We detected Rickettsia parkeri in 20%−33% of Amblyomma maculatum ticks sampled in North Carolina. Results highlight the high frequencies of R. parkeri–infected ticks in the state with the highest annual incidence of Rocky Mountain spotted fever. Epidemiologic studies are needed to definitively link R. parkeri to cases of spotted fever rickettsiosis.

        Cite This Article
    EID Varela-Stokes AS, Paddock CD, Engber B, Toliver M. Rickettsia parkeri in Amblyomma maculatum Ticks, North Carolina, USA, 2009–2010. Emerg Infect Dis. 2011;17(12):2350-2353. https://dx.doi.org/10.3201/eid1712.110789
    AMA Varela-Stokes AS, Paddock CD, Engber B, et al. Rickettsia parkeri in Amblyomma maculatum Ticks, North Carolina, USA, 2009–2010. Emerging Infectious Diseases. 2011;17(12):2350-2353. doi:10.3201/eid1712.110789.
    APA Varela-Stokes, A. S., Paddock, C. D., Engber, B., & Toliver, M. (2011). Rickettsia parkeri in Amblyomma maculatum Ticks, North Carolina, USA, 2009–2010. Emerging Infectious Diseases, 17(12), 2350-2353. https://dx.doi.org/10.3201/eid1712.110789.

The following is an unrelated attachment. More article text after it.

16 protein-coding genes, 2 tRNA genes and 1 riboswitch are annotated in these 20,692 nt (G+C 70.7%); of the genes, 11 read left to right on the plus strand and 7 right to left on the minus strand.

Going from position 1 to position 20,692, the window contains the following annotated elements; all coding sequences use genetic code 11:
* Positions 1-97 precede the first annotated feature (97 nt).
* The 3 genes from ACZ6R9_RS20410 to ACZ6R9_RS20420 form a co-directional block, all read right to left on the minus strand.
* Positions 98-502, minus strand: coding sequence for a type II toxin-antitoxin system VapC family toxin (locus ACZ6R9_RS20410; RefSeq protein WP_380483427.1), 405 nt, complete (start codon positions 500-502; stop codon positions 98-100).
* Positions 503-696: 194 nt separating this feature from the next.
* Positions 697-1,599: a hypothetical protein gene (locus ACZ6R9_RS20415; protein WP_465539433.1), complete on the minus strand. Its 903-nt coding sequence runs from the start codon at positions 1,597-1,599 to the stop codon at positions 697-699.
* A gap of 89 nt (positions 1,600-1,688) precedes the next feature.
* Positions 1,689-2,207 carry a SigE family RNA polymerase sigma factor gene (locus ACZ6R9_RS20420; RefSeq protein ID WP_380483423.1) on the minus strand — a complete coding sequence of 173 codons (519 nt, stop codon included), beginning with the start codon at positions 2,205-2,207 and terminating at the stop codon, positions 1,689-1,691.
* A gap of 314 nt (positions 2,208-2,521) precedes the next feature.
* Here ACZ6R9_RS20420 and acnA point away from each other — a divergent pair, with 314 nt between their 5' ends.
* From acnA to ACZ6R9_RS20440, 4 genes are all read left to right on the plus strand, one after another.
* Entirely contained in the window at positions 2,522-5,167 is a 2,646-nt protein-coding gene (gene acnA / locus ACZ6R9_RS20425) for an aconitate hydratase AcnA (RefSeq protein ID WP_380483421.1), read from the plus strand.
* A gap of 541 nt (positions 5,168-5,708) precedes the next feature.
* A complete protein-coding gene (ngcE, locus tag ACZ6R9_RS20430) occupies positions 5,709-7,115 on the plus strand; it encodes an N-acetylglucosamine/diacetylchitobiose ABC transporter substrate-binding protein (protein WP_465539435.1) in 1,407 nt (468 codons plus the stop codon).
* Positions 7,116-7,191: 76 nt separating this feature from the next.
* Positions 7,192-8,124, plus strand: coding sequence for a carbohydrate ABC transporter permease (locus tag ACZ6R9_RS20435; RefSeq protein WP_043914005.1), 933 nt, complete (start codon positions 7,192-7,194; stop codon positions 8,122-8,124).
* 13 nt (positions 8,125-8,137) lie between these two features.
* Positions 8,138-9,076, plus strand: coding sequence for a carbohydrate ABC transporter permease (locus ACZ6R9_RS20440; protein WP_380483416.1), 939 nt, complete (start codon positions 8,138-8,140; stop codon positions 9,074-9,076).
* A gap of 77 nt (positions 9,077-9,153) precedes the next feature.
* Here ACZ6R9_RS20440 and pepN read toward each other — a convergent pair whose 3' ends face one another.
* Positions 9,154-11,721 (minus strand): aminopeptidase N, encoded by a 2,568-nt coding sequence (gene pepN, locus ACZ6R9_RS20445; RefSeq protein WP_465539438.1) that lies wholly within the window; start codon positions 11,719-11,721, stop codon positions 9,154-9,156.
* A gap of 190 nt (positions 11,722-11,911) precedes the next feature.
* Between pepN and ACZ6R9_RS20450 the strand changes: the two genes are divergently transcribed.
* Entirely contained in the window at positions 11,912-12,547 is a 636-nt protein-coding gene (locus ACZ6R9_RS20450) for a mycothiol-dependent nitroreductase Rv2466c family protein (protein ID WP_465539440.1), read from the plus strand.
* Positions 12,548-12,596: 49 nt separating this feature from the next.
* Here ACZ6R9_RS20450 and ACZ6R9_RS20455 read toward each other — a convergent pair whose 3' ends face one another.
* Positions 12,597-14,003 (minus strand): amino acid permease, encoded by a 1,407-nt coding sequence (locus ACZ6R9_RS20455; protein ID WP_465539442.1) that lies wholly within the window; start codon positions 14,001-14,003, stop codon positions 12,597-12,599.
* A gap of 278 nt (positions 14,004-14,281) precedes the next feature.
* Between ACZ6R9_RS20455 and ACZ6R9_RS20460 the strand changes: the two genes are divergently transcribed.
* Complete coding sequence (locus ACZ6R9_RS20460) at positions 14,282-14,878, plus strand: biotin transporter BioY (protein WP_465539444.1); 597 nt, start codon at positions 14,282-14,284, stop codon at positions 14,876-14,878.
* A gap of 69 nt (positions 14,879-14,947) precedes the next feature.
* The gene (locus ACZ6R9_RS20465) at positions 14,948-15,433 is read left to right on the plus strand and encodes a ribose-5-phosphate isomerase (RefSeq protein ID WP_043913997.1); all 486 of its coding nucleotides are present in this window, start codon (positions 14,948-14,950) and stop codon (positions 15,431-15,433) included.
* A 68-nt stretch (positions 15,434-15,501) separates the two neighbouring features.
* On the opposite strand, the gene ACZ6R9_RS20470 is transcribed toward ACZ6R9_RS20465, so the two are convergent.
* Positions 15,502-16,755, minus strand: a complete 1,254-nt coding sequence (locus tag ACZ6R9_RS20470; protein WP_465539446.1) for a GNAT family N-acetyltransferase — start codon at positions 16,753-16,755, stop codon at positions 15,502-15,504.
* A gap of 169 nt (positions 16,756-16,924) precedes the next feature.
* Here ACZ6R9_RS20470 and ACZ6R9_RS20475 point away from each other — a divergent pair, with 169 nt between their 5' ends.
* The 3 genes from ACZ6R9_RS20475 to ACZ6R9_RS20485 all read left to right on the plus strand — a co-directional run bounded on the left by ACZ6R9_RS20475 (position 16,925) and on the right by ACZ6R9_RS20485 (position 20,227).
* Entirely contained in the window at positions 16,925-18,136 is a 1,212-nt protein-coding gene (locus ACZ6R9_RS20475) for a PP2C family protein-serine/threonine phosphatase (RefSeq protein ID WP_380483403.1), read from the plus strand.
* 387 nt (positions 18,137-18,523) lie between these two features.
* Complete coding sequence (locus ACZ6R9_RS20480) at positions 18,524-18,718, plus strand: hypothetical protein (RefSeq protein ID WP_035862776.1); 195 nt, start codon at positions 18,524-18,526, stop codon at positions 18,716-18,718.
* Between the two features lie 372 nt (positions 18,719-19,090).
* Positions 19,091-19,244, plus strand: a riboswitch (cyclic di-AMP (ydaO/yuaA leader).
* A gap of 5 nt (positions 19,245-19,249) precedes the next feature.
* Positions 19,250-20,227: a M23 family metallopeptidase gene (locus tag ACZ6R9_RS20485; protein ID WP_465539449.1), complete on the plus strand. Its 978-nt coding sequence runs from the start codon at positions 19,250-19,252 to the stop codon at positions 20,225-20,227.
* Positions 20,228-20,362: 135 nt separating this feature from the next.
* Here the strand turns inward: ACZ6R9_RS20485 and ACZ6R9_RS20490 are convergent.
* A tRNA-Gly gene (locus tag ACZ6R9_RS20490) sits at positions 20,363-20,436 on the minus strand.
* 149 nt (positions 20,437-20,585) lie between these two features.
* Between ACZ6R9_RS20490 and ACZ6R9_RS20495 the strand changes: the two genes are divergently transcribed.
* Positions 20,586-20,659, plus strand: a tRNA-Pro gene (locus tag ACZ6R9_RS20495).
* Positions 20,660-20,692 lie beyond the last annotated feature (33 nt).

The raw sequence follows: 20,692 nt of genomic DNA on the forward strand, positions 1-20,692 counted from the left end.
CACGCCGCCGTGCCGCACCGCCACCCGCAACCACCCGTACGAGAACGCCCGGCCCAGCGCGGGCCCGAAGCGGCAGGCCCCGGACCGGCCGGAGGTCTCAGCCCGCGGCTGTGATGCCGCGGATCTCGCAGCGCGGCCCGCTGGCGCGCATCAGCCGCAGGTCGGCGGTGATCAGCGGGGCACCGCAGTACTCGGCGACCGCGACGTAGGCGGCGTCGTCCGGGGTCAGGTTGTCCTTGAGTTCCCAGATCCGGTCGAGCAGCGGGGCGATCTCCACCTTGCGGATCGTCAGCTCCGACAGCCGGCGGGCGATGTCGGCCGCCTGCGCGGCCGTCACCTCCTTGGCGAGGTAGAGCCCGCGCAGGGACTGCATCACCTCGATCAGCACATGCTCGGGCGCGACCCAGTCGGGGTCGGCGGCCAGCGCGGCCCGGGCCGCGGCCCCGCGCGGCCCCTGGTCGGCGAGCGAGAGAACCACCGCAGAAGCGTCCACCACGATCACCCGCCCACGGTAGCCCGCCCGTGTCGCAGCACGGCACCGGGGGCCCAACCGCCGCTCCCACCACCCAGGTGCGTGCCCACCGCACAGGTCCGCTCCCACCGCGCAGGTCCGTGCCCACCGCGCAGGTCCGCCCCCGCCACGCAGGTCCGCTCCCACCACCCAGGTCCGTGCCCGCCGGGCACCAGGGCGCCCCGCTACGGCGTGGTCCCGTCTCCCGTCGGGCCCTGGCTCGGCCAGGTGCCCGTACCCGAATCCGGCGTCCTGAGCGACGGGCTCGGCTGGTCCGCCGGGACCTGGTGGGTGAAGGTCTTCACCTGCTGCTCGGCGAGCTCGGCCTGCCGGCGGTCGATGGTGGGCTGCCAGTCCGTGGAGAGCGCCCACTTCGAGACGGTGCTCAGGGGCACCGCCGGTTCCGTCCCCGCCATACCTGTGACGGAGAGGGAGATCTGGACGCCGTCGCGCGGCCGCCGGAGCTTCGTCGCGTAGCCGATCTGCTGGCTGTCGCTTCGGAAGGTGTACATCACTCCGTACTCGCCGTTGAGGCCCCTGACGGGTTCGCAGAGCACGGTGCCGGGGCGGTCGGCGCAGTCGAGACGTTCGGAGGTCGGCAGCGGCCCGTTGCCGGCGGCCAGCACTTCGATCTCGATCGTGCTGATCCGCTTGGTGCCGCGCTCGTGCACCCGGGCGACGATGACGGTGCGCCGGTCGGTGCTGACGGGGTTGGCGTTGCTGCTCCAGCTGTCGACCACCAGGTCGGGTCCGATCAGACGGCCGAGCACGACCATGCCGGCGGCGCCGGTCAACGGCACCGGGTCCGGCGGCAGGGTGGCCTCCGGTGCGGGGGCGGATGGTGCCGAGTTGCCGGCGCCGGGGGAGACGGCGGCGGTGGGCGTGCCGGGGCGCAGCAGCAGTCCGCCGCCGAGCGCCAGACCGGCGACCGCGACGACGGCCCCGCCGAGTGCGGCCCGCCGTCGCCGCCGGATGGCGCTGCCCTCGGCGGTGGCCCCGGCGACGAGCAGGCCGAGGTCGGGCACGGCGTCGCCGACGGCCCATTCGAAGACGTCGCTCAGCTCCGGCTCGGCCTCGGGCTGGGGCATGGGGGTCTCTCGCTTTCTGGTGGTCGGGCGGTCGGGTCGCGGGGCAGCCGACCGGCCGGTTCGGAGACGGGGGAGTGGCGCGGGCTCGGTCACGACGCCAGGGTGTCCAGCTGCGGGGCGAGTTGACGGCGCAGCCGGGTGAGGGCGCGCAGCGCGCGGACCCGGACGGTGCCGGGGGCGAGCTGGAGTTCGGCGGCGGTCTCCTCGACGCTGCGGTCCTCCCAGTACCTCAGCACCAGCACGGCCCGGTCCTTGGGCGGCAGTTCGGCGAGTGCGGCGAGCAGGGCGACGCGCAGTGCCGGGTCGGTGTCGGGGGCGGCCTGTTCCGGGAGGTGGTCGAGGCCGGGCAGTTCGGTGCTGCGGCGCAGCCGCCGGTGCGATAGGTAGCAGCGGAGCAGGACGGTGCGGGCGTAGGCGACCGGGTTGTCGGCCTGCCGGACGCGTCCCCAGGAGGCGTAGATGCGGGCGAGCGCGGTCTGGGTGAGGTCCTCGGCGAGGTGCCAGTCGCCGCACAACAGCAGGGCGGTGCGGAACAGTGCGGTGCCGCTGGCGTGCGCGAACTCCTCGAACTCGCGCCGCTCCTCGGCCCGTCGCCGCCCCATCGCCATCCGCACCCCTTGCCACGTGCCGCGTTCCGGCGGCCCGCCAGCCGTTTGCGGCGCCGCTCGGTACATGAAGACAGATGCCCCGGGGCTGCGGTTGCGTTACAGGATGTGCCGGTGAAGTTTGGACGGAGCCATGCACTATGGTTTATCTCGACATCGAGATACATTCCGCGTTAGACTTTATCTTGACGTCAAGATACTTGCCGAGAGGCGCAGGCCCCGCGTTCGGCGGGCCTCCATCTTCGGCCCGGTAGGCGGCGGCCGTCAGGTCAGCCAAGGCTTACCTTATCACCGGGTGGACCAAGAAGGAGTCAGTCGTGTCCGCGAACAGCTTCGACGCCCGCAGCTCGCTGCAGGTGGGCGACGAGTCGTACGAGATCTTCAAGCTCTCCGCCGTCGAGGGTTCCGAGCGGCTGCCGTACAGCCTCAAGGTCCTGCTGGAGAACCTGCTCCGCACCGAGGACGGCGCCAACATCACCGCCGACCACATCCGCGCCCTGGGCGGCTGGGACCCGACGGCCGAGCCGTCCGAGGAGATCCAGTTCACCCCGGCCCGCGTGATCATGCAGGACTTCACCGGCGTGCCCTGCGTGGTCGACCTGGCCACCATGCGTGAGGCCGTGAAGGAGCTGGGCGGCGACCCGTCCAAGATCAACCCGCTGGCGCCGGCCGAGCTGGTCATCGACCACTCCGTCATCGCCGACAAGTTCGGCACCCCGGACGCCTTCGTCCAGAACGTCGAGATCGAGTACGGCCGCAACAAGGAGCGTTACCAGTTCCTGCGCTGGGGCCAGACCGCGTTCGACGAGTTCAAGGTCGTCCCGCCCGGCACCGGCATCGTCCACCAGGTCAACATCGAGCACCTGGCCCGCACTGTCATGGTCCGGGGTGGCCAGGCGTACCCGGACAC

• Japanese Encephalitis Virus Genotype Replacement, Taiwan, 2009–2010 PDF Version [PDF - 202 KB - 3 pages]
    Y. Chen et al.
        View Abstract

    Genotype I of Japanese encephalitis virus first appeared in Taiwan in 2008. Phylogenetic analysis of 37 viruses from pig farms in 2009–2010 classified these viruses into 2 unique subclusters of genotype I viruses and suggested multiple introductions and swift replacement of genotype III by genotype I virus in Taiwan.

        Cite This Article
    EID Chen Y, Fan Y, Tu W, Chang R, Shih C, Lu I, et al. Japanese Encephalitis Virus Genotype Replacement, Taiwan, 2009–2010. Emerg Infect Dis. 2011;17(12):2354-2356. https://dx.doi.org/10.3201/eid1712.110914
    AMA Chen Y, Fan Y, Tu W, et al. Japanese Encephalitis Virus Genotype Replacement, Taiwan, 2009–2010. Emerging Infectious Diseases. 2011;17(12):2354-2356. doi:10.3201/eid1712.110914.
    APA Chen, Y., Fan, Y., Tu, W., Chang, R., Shih, C., Lu, I....Chiou, S. (2011). Japanese Encephalitis Virus Genotype Replacement, Taiwan, 2009–2010. Emerging Infectious Diseases, 17(12), 2354-2356. https://dx.doi.org/10.3201/eid1712.110914.